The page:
I do have some concerns about how the government is going to hold the infrastructure owners accountable to residents of Ontario to ensure that builders are still getting timely responses and can move ahead to their projects if there’s no requirement to pay compensation. This is an area where I certainly have some questions. We don’t want to encourage people to skip the process or to think that they should just go ahead and start building before they get the answer if the process is taking too long to get an answer.

Other than this question about compensation, what we have in this legislation does seem to largely be good changes. As I mentioned, I do wonder why they’re happening now, when they could have happened earlier, and I wonder if these issues weren’t brought up by people in the earlier consultations or if the government didn’t fully listen to stakeholders during those earlier consultations.

But given that the government seems to be listening now to the building industry, to municipalities, to environmental partners and other stakeholders, I’d like to offer some more suggestions on what the government could do to build infrastructure safely in Ontario, because that seems to be their concern. The bill is titled the Building Infrastructure Safely Act. We do seem to have all-party support for building infrastructure safely in Ontario and we do have some concerns about safe infrastructure and how infrastructure is being built, so I would, in good faith, like to offer some suggestions to the government.

One thing that is incredibly important to do at the beginning of any infrastructure project is to properly consult and follow the process in place for planning before building, because we have a planning process for a reason.

I recently finished reading the book How Big Things Get Done: The Surprising Factors that Determine the Fate of Every Project, from Home Renovations to Space Exploration and Everything in Between, by Bent Flyvbjerg and Dan Gardner—Ottawa resident Dan Gardner. It was an Ottawa resident—a constituent—who recommended that I read this book. I greatly enjoyed it and learned a lot, and I would love to buy copies for all of the staff in the Ministry of Infrastructure and the Ministry of Transportation and the Ministry of Municipal Affairs and Housing because I think there are a great deal of important lessons in that book that we would all benefit from, if the Ontario government followed these lessons and learned from them. I think that the Ottawa LRT is going to be an example of how not to do things in the second edition of the book, because it was pretty much the opposite of everything recommended in the book.

But there are some important lessons that we can learn. One of the things that the book talks about is the importance of spending your time on the planning process, rather than rushing the planning process to get to the building process. You want to spend more time in planning and then, once you move to building, have addressed all possible concerns so that you can move quickly in the building. That’s the part where you move quickly, having spent your time in the planning process, identifying possible challenges and concerns and cost escalators.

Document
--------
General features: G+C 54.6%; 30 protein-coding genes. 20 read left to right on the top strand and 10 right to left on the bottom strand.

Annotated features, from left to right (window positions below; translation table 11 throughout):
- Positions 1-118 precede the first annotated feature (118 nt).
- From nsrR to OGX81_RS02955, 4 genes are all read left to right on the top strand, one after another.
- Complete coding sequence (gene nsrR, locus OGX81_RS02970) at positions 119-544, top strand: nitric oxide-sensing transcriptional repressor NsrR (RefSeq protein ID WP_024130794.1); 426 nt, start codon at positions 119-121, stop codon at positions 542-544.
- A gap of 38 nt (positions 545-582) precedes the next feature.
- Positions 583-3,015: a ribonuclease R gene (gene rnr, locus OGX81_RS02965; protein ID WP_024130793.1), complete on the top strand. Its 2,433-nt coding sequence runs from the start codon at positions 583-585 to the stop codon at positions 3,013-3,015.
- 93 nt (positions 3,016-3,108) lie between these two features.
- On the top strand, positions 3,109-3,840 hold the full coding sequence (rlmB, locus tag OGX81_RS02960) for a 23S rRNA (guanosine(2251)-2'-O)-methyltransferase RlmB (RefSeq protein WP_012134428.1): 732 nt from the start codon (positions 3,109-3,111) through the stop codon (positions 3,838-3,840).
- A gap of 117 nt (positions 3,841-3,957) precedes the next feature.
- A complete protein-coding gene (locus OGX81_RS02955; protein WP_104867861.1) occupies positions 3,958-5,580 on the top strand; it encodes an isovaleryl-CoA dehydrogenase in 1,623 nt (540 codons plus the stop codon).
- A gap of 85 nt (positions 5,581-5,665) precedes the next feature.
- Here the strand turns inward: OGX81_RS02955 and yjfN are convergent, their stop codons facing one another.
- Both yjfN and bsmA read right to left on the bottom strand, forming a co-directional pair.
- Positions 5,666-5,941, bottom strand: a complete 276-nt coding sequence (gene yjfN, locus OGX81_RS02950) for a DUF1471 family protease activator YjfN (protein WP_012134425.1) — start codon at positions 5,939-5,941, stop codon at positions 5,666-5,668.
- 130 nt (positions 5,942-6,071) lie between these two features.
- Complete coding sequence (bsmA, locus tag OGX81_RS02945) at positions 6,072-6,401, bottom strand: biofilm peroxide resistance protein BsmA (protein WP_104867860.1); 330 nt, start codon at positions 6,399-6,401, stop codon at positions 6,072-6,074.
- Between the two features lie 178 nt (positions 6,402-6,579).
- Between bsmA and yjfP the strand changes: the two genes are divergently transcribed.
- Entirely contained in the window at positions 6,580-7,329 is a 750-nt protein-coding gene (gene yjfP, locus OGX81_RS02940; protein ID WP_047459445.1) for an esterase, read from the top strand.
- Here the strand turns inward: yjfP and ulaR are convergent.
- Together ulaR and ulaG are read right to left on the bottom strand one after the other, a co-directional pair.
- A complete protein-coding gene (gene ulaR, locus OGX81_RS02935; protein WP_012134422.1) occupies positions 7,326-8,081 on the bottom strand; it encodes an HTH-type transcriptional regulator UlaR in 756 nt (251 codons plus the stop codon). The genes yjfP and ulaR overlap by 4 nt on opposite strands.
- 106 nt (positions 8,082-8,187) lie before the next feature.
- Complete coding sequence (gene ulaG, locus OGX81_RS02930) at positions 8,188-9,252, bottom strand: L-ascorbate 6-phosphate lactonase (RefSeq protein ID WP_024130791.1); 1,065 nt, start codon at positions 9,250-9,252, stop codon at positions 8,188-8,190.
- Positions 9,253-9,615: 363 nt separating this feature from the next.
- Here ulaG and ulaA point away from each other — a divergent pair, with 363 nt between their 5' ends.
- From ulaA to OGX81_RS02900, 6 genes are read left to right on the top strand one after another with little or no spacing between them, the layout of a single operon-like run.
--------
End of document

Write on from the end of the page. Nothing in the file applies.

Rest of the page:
But what we see with this government time and time again is actually the exact opposite. In fact, a particularly egregious example earlier this year was when the ministry skirted its own rules on processing and rushed a minister’s zoning order to give a developer the right to build a 50-storey skyscraper in Mississauga that, it turned out, was right in the flight path of Pearson airport.

I’m just going to read some excerpts from this Global News story about what happened:

“The Ford government was forced to scale back a minister’s zoning order after the developer was given permission to build a skyscraper right in the middle of the flight path of Pearson International Airport ... after a rushed process.

“Months after it was issued, the zoning order was quietly amended when airport officials told the government it couldn’t allow a 50-storey tower to be built on a flight path utilized by hundreds of aircraft.

“The gaffe is likely to draw more scrutiny to the province’s use of minister’s zoning orders, or MZOs, a controversial tool that allows the province to overrule and replace planning decisions made by local councils.

“In May, the province surprised bureaucrats and local politicians at Mississauga city hall when it issued two zoning orders to skip local planning rules on several buildings in the city.

“The announcement blindsided local officials, who were not expecting the MZOs ... local sources in Mississauga told Global News the move was a surprise and bureaucrats found out about the planning changes at the same time as everyone else—when the press release landed....

“Sources with knowledge of the provincial process told Global News the request for one building included in the zoning order—a 50-storey tower—came from the developer and was turned around by the Ford government in less than two weeks.

“The order to allow the building near Toronto Pearson came through the Premier’s office and was given to the Minister of Municipal Affairs and Housing, the sources said....

“After the zoning order was announced, and city staff left scrambling to put the planning direction into action, officials at Toronto Pearson airport were forced to intervene.

“Staff with the Greater Toronto Airports Authority, the group in charge of Pearson, contacted the province to explain the building was in an area used as an emergency flight path and that its height could impact their operations, sources told Global News.”